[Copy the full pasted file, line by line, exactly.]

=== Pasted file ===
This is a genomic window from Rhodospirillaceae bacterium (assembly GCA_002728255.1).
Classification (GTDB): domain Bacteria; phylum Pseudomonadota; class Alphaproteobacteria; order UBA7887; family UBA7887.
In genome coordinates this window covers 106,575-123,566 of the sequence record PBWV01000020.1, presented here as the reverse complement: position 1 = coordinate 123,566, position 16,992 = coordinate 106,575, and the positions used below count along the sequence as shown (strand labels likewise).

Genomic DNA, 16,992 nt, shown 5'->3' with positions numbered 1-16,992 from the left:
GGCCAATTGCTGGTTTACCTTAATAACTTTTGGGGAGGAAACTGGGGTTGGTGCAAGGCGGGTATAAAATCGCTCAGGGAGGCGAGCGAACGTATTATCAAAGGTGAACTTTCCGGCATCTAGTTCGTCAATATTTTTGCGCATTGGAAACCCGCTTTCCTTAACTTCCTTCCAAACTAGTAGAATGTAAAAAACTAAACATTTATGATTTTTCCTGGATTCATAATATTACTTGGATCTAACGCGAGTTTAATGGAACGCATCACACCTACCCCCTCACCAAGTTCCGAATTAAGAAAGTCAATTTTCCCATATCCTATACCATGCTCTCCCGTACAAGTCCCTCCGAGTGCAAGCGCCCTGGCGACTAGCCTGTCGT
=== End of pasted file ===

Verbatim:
This is a genomic window from Rhodospirillaceae bacterium (assembly GCA_002728255.1).
Classification (GTDB): domain Bacteria; phylum Pseudomonadota; class Alphaproteobacteria; order UBA7887; family UBA7887.
In genome coordinates this window covers 106,575-123,566 of the sequence record PBWV01000020.1, presented here as the reverse complement: position 1 = coordinate 123,566, position 16,992 = coordinate 106,575, and the positions used below count along the sequence as shown (strand labels likewise).

Genomic DNA, 16,992 nt, shown 5'->3' with positions numbered 1-16,992 from the left:
GGCCAATTGCTGGTTTACCTTAATAACTTTTGGGGAGGAAACTGGGGTTGGTGCAAGGCGGGTATAAAATCGCTCAGGGAGGCGAGCGAACGTATTATCAAAGGTGAACTTTCCGGCATCTAGTTCGTCAATATTTTTGCGCATTGGAAACCCGCTTTCCTTAACTTCCTTCCAAACTAGTAGAATGTAAAAAACTAAACATTTATGATTTTTCCTGGATTCATAATATTACTTGGATCTAACGCGAGTTTAATGGAACGCATCACACCTACCCCCTCACCAAGTTCCGAATTAAGAAAGTCAATTTTCCCATATCCTATACCATGCTCTCCCGTACAAGTCCCTCCGAGTGCAAGCGCCCTGGCGACTAGCCTGTCGT